A Good Enough Lent

My focus for Lent this year is prayer. More specifically, prayer that will deepen my relationship with God. My spirituality has been deeply influenced by the idea that God wants a personal relationship with each of us. This belief is a core tenet of Ignatian Spirituality (developed by St Ignatius of Loyola, founder of the Jesuits). This idea is beautifully explored in the book “A Friendship Like No Other – Experiencing God’s Amazing Embrace” by Bill Barry.

Although I considered re-reading this book as my Lenten practice, I decided something more structured would better fit me now. I’m a chronic list-maker, and having something concrete to do each day (or each week) will help me be more successful at following through for 40 days.

I’ve decided to use two specific resources: a weekly podcast and a daily devotional for reading and reflection.

Podcast – Along The Way: A Jesuit Prayer Podcast

I listened to this podcast last year and enjoyed it. It’s hosted by two Jesuits in formation, and it’s thoughtful, practical, and entertaining. There’s a short (15-20 minutes) episode for each week of Lent. I looked forward to listening to this on a morning walk (and often listened to an episode more than once). I don’t know if new episodes will be released this year, but I hope so! If not, I’ll listen to the episodes from last year again.

Good Enough” Devotional, from Kate Bowler

Kate is a bestselling author, podcast host, and professor at Duke University. At age 35, she was diagnosed with Stage IV cancer. She wrote two best-selling books about her struggles to reconcile her faith, her diagnosis, and our cultural belief that anything is possible. Kate wisely reminds us that being human is a chronic condition and helps us see that even in the midst of the pain and grief, there are moments so absurd that all you can do is laugh.

She has just released a book of spiritual devotions (named “Good Enough: 40ish Devotionals for a Life of Imperfection”) and is offering a free reflection guide for Lent, which can be used either with the book or by itself. These reflections are intended to help free us from believing that we should endlessly improve ourselves.

This book is a companion for when you want to stop feeling guilty that you’re not living your best life now. Written gently and with humor, Good Enough grants permission to all those who need to hear that there are some things you can fix – and some things you can’t. And it’s okay that life isn’t always better.”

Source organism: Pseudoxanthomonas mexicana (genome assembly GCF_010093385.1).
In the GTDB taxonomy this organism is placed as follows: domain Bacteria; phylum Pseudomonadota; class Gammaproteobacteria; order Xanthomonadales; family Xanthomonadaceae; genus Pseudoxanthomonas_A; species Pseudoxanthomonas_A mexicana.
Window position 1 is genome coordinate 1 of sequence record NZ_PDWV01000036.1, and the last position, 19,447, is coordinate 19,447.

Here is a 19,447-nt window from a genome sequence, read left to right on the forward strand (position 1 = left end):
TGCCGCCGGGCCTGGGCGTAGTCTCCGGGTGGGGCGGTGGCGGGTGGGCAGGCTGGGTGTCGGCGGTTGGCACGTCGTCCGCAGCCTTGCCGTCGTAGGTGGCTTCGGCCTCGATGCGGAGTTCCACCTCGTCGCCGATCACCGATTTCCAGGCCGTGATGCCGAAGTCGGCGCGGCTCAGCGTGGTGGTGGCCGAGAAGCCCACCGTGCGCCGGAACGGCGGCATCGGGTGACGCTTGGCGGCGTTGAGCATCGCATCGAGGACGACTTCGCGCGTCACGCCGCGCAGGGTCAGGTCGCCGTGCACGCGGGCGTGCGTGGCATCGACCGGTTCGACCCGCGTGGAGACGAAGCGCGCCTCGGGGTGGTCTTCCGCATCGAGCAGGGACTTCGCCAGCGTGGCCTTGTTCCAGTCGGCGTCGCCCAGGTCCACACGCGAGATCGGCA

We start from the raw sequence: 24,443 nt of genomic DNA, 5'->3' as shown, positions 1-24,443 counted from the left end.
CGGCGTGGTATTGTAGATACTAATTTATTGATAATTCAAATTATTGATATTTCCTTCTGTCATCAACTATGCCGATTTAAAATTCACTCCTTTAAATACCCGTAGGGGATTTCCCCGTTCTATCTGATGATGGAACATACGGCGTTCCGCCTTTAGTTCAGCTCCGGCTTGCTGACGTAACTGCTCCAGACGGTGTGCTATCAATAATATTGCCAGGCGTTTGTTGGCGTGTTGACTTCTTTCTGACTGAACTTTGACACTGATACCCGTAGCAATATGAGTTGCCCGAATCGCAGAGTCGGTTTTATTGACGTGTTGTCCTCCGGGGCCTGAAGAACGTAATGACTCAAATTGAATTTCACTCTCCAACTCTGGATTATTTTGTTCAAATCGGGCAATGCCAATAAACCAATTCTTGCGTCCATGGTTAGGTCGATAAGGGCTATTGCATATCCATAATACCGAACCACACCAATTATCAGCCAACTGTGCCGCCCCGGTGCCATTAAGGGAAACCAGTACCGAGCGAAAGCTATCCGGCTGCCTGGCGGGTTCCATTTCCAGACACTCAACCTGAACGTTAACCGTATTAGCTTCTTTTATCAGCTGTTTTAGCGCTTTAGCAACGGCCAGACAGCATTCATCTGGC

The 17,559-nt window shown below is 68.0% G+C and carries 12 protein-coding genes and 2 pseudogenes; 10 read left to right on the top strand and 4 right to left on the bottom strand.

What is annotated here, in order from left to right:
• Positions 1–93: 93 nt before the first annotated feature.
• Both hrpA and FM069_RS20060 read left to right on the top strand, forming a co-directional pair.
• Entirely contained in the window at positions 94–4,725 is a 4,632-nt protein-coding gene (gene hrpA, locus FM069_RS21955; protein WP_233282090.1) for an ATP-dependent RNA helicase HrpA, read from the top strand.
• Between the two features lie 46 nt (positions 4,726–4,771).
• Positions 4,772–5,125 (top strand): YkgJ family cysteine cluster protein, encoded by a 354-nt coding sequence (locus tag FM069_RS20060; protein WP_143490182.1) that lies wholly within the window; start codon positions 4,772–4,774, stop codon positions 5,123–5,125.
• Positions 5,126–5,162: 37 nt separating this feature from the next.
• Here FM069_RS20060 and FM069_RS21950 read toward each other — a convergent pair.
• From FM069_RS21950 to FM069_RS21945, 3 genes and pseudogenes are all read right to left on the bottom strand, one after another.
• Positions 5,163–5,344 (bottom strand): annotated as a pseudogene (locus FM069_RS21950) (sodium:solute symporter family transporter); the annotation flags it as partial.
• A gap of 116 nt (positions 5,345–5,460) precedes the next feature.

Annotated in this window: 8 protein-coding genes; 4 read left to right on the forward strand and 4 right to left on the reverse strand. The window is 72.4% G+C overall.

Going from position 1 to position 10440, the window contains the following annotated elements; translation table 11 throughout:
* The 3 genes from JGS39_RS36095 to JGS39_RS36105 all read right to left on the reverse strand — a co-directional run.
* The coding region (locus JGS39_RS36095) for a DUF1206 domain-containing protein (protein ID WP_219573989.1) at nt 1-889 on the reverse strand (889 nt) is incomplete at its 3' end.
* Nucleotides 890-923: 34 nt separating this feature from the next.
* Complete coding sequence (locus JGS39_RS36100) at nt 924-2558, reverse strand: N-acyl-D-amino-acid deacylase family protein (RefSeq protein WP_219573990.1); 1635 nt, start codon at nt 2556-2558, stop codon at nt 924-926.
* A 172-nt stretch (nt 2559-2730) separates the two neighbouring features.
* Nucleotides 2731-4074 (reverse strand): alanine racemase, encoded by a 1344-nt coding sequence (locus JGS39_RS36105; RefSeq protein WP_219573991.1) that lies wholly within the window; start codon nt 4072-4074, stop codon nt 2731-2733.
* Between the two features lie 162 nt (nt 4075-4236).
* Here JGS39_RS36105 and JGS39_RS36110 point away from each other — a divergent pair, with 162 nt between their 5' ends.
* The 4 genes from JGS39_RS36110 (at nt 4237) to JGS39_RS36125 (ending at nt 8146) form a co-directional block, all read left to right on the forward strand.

– from the book jacket for “Good Enough”

Perfectionism and self-judgment are struggles for me. Ironically they are perhaps the most significant things that interfere with being the person I most want to be. So, I’m hoping my Lenten practice with this book will help me become more comfortable with who I am and help me feel (really feel, not just in my head but in my heart) that God loves me just the way I am. Because if I want a relationship with God, feeling that God is constantly judging me is not going to help.

I can’t predict where my Lenten journey will lead, but I believe using these resources will give God something to work with and open me to His guidance. I’m excited and hopeful about the possibilities.

A Closing Prayer

Dear God,

We enter this Lenten season feeling weary, heartbroken, and numb after surviving yet another year of this pandemic. Use our desire to know You better to bring peace and comfort to our hearts and let us know that You are always with us.

Please give me the grace to persist with my chosen practices during the entire duration of Lent. Especially when I don’t feel like doing them or believe they aren’t accomplishing anything.

Amen.

4 comments

  1. I was excited to read what you had decided to do for Lent. I knew it would be thoughtful and well-researched. And I was hoping I could steal (um…borrow….imitate) something from your efforts. As always, you didn’t disappoint. You truly are awesome, Tacky.

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  2. Thanks (again) for sharing – and for influencing… seems it has taken (even) God a good while to change the relationship from child/demanding-parent to one of friendship. Being God’s friend wasn’t part of Catholic Christian teaching when I was growing up. I believe I will marvel at God’s wanting us as friends until my last days.

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